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star struck

Hero worship
Jessica Alba and the gang bring Marvel Comics’ Fantastic Four to the screen
By Chris Betros

Three of The Four (from left): Chris Evans (Human Torch), Jessica Alba (Invisible Woman) and Michael Chiklis (The Thing)
Chris Betros

When Jessica Alba was in Japan recently, a Japanese reporter sheepishly informed her that his 10-year-old son had seen the poster for her new superhero movie Fantastic Four and had fallen in love with her. The boy told his dad that he wanted to marry the 24-year-old actress. “Tell him to see me in 10 years,” she cheerfully replied.

Such admiration is a testament to the appeal of Alba, who was No. 1 on Maxim’s Hot 100 Babe List in 2001. Since making her film debut in 1994 with the forgettable Camp Nowhere, she has built up a sizable following in Japan, mainly due to her breakout role as a genetically-engineered woman in James Cameron’s Dark Angel series in 2000.

Japan fans flocked to see her a few months ago when she was a guest at the MTV Awards, and again this month for Fantastic Four, when she attended a gala premiere with director Tim Story and co-stars Chris Evans and Michael Chiklis. The fourth member of the superhero team—Ioan Gruffudd, aka Mr. Fantastic—was unable to join them.

The latest comic book from Marvel Comics to hit the big screen, Fantastic Four follows the exploits of a group of astronauts who gain superpowers after an accident involving cosmic rays. Alba plays Sue Storm (Invisible Woman), Evans is Johnny Storm (Human Torch) and Chiklis is Ben Grimm (a rock creature known as The Thing). They must team up to defeat the nefarious Dr. Doom.

While popular in the US, the Fantastic Four comic is not as well known in Japan as Spider-Man, the X-Men and Daredevil, but Alba and her co-stars are confident this latest effort will be a hit. “This film is lighthearted and fun for everyone. I loved playing a comic book hero. I mean, it’s every kid’s dream. Sue Storm is feisty, intelligent and maternal—not your stereotypical female comic book character,” said Alba, who also has another movie, Sin City, opening in Japan in October.

Meanwhile 24-year-old Evans, who was seen most recently in the movie Cellular, said he enjoyed indulging his inner child, but found the harness work tiring. His character spends a lot of time flying, which meant he was suspended by wires against a green screen for hours. “At first it was fun, but by the end of the day you start to feel really sore.”

As The Thing, 42-year-old Chiklis (whom TV audiences will know from police drama The Shield) spends most of his time inside a 30-kg latex suit that makes him look like a brick wall. “Nothing could have trained me for that,” he said. “I ran long distances, did weights, but it was all incorrect. You don’t understand how hard it is until you actually experience it.”

Fantastic Four relies heavily on special effects and huge sets, among them a 3-story, 150-meter-long mock-up of the Brooklyn Bridge. “Some scenes took weeks to film. You’re doing scenes with nothing but a green screen in the background,” said Chiklis. “It’s almost like a movie within a movie, parts of a gigantic jigsaw puzzle.”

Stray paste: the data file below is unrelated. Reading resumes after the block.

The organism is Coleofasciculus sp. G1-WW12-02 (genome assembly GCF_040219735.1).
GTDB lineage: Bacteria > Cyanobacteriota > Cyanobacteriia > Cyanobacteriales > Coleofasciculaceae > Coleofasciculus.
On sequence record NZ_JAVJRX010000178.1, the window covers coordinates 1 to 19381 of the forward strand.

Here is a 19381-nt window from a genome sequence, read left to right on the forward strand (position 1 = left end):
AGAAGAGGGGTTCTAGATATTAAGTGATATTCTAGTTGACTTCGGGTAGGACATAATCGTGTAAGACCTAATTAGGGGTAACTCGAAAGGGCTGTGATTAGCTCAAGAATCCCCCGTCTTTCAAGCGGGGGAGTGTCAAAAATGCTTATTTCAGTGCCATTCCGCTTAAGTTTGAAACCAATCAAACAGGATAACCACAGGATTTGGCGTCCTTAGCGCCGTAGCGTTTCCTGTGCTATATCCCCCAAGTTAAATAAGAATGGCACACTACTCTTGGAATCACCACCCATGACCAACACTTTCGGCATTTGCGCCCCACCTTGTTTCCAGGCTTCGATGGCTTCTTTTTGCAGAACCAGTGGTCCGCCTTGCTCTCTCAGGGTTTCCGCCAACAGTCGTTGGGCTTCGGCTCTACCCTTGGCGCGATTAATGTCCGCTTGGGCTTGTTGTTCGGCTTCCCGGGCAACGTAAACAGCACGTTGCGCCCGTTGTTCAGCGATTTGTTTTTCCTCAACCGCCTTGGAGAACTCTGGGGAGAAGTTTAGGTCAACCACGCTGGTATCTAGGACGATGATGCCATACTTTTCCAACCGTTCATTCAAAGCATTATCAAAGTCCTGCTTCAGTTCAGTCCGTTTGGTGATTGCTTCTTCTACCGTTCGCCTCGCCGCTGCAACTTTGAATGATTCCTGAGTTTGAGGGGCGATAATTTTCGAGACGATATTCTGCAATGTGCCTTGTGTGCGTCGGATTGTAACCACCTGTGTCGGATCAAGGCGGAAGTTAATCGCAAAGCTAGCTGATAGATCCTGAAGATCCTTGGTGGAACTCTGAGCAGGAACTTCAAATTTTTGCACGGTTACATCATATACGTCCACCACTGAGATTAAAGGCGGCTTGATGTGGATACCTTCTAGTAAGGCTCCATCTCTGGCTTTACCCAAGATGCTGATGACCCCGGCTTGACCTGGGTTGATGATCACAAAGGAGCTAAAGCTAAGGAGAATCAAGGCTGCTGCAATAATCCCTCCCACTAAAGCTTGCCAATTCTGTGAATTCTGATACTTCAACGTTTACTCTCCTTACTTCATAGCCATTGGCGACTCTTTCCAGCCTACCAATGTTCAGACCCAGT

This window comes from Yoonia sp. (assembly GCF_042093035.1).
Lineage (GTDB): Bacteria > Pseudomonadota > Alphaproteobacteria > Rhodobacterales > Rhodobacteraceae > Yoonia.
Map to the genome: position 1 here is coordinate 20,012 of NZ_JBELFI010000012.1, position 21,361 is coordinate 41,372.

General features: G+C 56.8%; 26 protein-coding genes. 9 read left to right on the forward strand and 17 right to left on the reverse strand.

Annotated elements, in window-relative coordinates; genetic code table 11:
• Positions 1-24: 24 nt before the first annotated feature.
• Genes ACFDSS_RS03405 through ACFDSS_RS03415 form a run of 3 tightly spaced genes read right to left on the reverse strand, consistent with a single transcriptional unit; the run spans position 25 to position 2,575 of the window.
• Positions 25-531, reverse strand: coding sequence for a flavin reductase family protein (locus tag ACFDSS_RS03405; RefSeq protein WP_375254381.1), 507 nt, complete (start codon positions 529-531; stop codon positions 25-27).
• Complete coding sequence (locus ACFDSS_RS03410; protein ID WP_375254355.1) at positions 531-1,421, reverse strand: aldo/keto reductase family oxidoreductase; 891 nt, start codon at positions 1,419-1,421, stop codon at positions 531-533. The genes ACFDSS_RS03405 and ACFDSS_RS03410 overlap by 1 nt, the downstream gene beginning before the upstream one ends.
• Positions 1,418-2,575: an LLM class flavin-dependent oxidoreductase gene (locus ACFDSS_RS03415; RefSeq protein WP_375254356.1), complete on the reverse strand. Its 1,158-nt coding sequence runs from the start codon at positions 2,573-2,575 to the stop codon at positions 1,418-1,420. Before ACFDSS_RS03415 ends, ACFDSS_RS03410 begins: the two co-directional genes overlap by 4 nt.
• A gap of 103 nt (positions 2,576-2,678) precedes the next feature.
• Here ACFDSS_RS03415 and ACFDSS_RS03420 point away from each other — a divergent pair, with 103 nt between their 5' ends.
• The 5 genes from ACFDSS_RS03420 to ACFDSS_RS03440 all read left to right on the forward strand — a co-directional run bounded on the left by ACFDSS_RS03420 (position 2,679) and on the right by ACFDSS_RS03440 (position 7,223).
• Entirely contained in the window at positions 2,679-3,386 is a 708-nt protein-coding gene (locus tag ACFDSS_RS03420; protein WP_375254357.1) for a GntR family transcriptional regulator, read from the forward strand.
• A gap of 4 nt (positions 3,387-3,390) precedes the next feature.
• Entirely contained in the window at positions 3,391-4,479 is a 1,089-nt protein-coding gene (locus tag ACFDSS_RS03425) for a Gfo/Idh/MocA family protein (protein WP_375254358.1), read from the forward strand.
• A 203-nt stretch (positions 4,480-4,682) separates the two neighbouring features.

While the theme of the film is heroism, Alba said that heroism has nothing to do with superpowers. “To me, a hero is anyone who devotes their life to being selfless or philanthropic, like Mother Teresa or Princess Diana.” But she did add that if she could have one superpower, it would be the ability to fly.

 

Q&A

Matthew Ireton
volunteer reflects on his Expo experience

The Aichi Expo, which ends Sunday, has been hailed a success by organizers after beating its target of attracting 15 million visitors in six months. The baton now goes to Shanghai, which will host the 2010 Expo. Despite some long waits and initial teething problems, such as a ban on bento boxes that was dropped after a public outcry, most visitors have left with good impressions of Aichi. It has also been a chance for volunteers of many nationalities to work at their countries’ pavilions. One volunteer is American university student Matthew Ireton.

How did you get this job?
Back in January, I had an interview in Washington, D.C. with Doug West, Deputy Commissioner of the US Pavilion.

What were your daily duties?
I worked as an intern. I translated documents from English to Japanese and vice versa, interpreted at meetings and hosted VIP guests.

What did you do on Independence Day?
I had the chance to recite the Declaration of Independence in Japanese after Joe Ochman, who acted as Benjamin Franklin, recited it in English.

What did you have to wear?
Suits on important occasions, but usually I wore a collared shirt and shorts.

How did you cope with the heat?
I made sure to bring a bottle of water and a hand towel wherever I went.

What sort of things did Japanese visitors say to you?
Most of them asked me, with some confusion, “Why can you speak Japanese?”

What is the craziest thing you saw at the whole Expo?
The lines to get into some of the popular pavilions. I’m just kidding. Actually, I was really amazed by so many performances from magic shows to ethnic singing.

What are your plans now?
Back to college in D.C.I intend to major in political science and minor in music at George Washington University. CB


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